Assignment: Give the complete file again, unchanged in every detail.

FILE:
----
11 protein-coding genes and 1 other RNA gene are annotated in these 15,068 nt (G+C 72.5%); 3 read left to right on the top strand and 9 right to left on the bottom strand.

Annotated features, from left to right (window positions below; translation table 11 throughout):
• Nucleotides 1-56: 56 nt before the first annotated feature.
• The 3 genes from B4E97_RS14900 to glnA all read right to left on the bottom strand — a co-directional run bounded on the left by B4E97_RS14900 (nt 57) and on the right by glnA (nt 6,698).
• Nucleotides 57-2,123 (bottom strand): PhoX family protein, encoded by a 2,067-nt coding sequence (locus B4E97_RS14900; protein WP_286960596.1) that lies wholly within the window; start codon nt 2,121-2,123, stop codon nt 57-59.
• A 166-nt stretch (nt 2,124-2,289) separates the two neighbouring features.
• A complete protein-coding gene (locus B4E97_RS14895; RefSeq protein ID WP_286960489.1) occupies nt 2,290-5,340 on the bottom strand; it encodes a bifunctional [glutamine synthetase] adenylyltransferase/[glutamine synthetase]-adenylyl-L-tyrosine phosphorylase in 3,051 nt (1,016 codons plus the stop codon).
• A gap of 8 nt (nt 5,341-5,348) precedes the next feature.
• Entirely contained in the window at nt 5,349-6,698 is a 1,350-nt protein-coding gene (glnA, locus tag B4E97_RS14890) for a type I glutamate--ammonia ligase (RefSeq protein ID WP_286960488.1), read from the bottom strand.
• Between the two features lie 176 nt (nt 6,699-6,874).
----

11 protein-coding genes and 1 other RNA gene are annotated in these 15,068 nt (G+C 72.5%); 3 read left to right on the top strand and 9 right to left on the bottom strand.

Annotated features, from left to right (window positions below; translation table 11 throughout):
• Nucleotides 1-56: 56 nt before the first annotated feature.
• The 3 genes from B4E97_RS14900 to glnA all read right to left on the bottom strand — a co-directional run bounded on the left by B4E97_RS14900 (nt 57) and on the right by glnA (nt 6,698).
• Nucleotides 57-2,123 (bottom strand): PhoX family protein, encoded by a 2,067-nt coding sequence (locus B4E97_RS14900; protein WP_286960596.1) that lies wholly within the window; start codon nt 2,121-2,123, stop codon nt 57-59.
• A 166-nt stretch (nt 2,124-2,289) separates the two neighbouring features.
• A complete protein-coding gene (locus B4E97_RS14895; RefSeq protein ID WP_286960489.1) occupies nt 2,290-5,340 on the bottom strand; it encodes a bifunctional [glutamine synthetase] adenylyltransferase/[glutamine synthetase]-adenylyl-L-tyrosine phosphorylase in 3,051 nt (1,016 codons plus the stop codon).
• A gap of 8 nt (nt 5,341-5,348) precedes the next feature.
• Entirely contained in the window at nt 5,349-6,698 is a 1,350-nt protein-coding gene (glnA, locus tag B4E97_RS14890) for a type I glutamate--ammonia ligase (RefSeq protein ID WP_286960488.1), read from the bottom strand.
• Between the two features lie 176 nt (nt 6,699-6,874).